There have been many death knells for the 710 Freeway extension to Pasadena over the decades. The proposal to “close the gap” — by building the final 4.5-mile stretch to connect the 710 to Interstate 210 — has been part of a state master plan since the 1950s, but has been stymied repeatedly by neighborhood opposition and lack of funds. Still, 710 devotees have always managed to revive the project, most recently as a $5.6-billion tunnel proposal.
But now, an important long-standing supporter of the 710 extension — Duarte City Councilman and Metropolitan Transportation Authority Board Chairman John Fasana — has decided the tunnel has no future. Let’s hope he’s right, and that the project is really, truly dead.
Currently, the 710 ends suddenly in Alhambra, spilling traffic into the streets; the tunnel was supposed to go beneath Alhambra, South Pasadena and Pasadena, bringing cars directly to the 210.
But even Fasana now sees that there’s no path forward for the tunnel, and recently proposed that Metro scrap it. Instead, he says it should use the roughly $700 million allocated to the 710 project for traffic signals, street widening, freeway ramp improvements and other fixes to ease congestion. This was one of the options studied in the project’s environmental impact report.
The era of building new freeways is probably over.
Fasana says he still believes the tunnel would the best option to ease traffic, but his motion is an acknowledgement of the cold, hard reality: The project doesn’t have the money or the political support to get built.
Metro has only about $1 billion of the $5.6 billion needed to build the tunnel. The rest of the money would have to come from public-private investment partnerships, in which the private sector has expressed little interest, or from government funding. But the Measure M sales tax increase passed last year includes no money for the tunnel. There also isn’t enough support for the project on the 13-member Metro board, especially since the city of Los Angeles has officially opposed the freeway extension. And even if the tunnel project did miraculously move forward, opponents would inevitably sue, again, tying things up in court indefinitely.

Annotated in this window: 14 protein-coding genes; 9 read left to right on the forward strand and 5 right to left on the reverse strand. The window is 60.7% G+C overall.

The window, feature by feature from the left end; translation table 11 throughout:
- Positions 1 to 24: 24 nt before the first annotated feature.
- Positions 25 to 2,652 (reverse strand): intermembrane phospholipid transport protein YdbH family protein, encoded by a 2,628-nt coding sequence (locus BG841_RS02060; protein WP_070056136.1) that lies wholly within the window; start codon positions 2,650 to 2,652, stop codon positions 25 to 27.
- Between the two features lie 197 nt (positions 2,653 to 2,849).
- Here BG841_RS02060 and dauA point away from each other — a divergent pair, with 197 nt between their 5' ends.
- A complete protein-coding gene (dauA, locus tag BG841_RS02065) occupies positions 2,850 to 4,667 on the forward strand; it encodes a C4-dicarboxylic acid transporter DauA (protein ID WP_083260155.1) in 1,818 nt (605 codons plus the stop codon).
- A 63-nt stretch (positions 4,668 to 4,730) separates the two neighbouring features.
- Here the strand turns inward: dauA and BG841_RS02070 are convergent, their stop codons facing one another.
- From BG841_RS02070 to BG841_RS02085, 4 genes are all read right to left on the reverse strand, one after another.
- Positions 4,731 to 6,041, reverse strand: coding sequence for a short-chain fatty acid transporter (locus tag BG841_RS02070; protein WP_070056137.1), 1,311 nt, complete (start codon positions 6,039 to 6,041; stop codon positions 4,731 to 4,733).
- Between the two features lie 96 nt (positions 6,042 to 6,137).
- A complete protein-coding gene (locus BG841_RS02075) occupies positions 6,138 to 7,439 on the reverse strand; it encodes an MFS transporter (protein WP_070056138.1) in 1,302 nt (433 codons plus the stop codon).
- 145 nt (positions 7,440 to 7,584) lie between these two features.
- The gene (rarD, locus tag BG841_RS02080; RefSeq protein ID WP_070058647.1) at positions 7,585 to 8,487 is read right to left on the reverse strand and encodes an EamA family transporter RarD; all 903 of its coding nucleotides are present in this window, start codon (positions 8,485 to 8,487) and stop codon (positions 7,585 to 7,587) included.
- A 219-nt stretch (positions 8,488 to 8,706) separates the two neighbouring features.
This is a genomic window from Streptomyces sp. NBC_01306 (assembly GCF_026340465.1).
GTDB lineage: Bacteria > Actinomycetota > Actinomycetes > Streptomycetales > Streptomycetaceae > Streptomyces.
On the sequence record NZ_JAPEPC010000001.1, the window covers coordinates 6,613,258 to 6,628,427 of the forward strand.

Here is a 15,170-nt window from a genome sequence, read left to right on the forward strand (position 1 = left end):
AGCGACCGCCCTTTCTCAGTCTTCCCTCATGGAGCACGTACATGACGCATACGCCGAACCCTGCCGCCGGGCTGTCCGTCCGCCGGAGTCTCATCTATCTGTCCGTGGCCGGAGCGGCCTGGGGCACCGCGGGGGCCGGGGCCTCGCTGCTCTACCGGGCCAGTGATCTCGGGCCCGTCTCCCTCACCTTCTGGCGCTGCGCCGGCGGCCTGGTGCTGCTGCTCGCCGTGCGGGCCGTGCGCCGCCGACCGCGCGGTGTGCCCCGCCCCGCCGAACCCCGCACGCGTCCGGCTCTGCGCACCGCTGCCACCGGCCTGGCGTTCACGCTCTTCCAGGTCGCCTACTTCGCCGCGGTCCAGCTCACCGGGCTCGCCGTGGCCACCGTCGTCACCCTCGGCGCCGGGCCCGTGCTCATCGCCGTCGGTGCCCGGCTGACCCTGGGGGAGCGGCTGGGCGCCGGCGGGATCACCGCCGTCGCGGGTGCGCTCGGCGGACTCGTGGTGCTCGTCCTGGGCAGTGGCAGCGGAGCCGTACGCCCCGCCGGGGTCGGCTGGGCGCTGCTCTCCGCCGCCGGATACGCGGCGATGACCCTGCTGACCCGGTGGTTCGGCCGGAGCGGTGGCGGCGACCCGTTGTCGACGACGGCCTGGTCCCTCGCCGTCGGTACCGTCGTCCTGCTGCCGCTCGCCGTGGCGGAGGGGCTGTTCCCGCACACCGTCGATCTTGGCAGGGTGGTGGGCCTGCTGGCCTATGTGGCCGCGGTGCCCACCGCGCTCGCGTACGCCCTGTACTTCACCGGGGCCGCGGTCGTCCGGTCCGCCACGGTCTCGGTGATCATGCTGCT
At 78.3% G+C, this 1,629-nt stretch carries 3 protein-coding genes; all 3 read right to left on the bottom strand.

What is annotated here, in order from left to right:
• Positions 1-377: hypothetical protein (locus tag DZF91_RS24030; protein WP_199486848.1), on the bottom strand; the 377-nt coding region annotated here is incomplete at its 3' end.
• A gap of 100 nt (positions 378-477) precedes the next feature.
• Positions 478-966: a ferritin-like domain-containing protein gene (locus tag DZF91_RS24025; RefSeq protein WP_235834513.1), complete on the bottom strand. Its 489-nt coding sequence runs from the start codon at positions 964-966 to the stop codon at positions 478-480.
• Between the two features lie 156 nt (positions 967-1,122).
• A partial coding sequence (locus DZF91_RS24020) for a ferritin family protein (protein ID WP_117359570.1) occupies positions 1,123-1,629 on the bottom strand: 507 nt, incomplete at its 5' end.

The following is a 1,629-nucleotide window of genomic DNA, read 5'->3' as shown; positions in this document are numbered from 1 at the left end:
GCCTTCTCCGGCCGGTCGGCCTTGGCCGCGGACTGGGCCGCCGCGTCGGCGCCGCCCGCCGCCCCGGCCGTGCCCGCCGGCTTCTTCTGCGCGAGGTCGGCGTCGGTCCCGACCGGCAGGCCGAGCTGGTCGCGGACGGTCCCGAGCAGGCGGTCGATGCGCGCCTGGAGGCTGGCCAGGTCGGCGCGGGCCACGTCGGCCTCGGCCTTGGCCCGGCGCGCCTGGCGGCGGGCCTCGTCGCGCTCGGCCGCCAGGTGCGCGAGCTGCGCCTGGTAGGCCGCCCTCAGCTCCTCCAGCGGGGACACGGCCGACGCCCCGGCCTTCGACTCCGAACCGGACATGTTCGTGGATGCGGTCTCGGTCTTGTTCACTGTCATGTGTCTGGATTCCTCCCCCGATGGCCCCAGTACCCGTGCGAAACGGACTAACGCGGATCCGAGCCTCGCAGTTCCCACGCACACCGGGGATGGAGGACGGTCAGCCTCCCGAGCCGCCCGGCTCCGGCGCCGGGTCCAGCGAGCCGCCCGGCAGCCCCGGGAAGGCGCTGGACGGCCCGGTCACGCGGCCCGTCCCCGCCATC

There are many good reasons why the project isn’t worth pursuing. The tunnel (which would be the longest in California) would be an enormous public investment without a significant payoff for the region. Heavy trucks would most likely be banned from using the route for safety and operational reasons, so freight traffic would still clog the adjacent freeway routes. The tunnel would alleviate congestion from cut-through traffic on surrounding city streets — but only if drivers chose to pay the tunnel toll to save an estimated 13 minutes in their travels.
And there’s a good chance that closing the freeway gap wouldn’t do that much to ease traffic in the long run. Highway planners are increasingly talking about “induced demand.” That’s when a road is built or widened to ease congestion, but instead it persuades more people to drive, which results in similar or worse congestion than before the project. The theory is that a slight reduction in congestion encourages people to drive when they might have otherwise skipped the trip, used transit or traveled at a less busy time. More driving also means more air pollution and greenhouse gas emissions, which would be at odds with California’s aggressive efforts to slow climate change.
The 710 extension may have made sense years ago when Southern California still believed its future depended on freeways. If a highway was the only efficient way to move people and goods then perhaps a $5 billion tunnel to connect two routes would be a worthy expenditure. But to their credit, that’s not the way planners and government officials see the world anymore, and the era of building new freeways is probably over. Instead, Los Angeles County is spending billions of dollars to build a network of light rail and subway lines to give people alternatives to driving. There have been investments made to move more freight by train. Plus, in an increasingly dense region, it’s extraordinarily difficult to take out homes or businesses to build more highways.
After half a century of fighting, it’s clear that the 710 extension should never — and will never — be built.